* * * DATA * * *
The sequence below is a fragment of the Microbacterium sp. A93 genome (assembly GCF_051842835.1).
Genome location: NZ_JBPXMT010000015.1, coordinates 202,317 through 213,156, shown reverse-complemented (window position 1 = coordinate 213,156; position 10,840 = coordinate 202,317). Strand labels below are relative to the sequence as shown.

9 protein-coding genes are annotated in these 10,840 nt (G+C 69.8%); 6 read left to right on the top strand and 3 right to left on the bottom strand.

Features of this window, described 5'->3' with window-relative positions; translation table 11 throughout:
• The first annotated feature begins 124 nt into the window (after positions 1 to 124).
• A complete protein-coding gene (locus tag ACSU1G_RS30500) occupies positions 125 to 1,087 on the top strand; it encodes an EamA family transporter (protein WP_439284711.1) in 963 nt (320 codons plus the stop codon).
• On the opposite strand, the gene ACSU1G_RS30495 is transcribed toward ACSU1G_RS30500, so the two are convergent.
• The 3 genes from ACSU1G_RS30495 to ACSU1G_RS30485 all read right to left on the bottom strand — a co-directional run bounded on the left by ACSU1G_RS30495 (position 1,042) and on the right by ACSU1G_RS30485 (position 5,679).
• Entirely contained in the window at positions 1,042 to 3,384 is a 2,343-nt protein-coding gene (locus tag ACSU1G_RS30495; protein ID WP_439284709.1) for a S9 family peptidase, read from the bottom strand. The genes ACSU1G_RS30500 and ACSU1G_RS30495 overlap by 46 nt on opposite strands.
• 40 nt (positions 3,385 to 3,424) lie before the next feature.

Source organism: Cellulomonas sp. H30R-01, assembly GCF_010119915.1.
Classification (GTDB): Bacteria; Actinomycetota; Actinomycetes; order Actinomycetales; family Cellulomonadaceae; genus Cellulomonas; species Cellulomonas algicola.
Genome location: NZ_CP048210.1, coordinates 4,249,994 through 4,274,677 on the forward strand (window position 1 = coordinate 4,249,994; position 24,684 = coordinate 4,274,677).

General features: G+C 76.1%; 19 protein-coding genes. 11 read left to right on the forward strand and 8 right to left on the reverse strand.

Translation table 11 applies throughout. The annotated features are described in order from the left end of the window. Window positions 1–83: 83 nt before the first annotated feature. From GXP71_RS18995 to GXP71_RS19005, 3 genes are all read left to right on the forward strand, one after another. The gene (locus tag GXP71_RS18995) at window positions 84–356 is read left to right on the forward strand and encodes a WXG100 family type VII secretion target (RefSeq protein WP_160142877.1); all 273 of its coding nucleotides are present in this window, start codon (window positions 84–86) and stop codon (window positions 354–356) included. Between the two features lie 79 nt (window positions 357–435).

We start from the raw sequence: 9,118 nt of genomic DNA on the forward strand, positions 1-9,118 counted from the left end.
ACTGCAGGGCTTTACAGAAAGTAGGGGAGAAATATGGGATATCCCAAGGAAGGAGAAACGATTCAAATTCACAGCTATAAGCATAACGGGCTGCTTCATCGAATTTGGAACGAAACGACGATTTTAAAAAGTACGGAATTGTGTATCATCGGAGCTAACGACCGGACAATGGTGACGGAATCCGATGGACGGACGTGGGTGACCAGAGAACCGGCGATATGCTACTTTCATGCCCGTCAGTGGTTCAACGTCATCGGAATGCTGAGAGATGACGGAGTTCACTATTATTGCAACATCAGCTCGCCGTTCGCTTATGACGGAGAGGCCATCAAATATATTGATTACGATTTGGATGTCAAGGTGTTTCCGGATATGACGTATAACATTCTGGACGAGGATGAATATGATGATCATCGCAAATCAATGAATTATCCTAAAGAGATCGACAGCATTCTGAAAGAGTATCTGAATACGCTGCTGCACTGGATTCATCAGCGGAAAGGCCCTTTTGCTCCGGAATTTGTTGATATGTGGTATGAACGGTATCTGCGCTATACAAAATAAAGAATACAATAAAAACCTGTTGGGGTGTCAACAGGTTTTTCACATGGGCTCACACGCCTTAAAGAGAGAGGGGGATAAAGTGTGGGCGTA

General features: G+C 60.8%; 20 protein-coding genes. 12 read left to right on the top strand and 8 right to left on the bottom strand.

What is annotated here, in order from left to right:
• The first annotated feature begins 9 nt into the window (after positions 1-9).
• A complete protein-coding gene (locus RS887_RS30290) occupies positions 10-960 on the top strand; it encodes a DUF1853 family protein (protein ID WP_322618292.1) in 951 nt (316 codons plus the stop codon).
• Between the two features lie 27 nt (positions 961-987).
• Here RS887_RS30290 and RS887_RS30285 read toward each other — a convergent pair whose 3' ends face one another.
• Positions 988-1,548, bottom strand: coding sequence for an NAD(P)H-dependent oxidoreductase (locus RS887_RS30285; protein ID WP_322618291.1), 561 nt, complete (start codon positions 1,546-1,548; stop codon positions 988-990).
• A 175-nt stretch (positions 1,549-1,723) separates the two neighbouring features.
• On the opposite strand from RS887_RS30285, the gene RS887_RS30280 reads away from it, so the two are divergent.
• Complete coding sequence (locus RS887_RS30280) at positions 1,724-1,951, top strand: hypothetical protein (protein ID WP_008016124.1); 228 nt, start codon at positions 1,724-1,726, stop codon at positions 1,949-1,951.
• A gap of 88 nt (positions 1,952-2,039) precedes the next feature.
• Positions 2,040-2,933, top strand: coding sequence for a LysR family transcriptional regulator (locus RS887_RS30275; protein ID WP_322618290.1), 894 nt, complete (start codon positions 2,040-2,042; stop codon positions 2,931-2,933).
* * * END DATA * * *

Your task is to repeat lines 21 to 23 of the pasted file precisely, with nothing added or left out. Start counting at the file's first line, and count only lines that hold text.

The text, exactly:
• A complete protein-coding gene (locus RS887_RS30290) occupies positions 10-960 on the top strand; it encodes a DUF1853 family protein (protein ID WP_322618292.1) in 951 nt (316 codons plus the stop codon).
• Between the two features lie 27 nt (positions 961-987).
• Here RS887_RS30290 and RS887_RS30285 read toward each other — a convergent pair whose 3' ends face one another.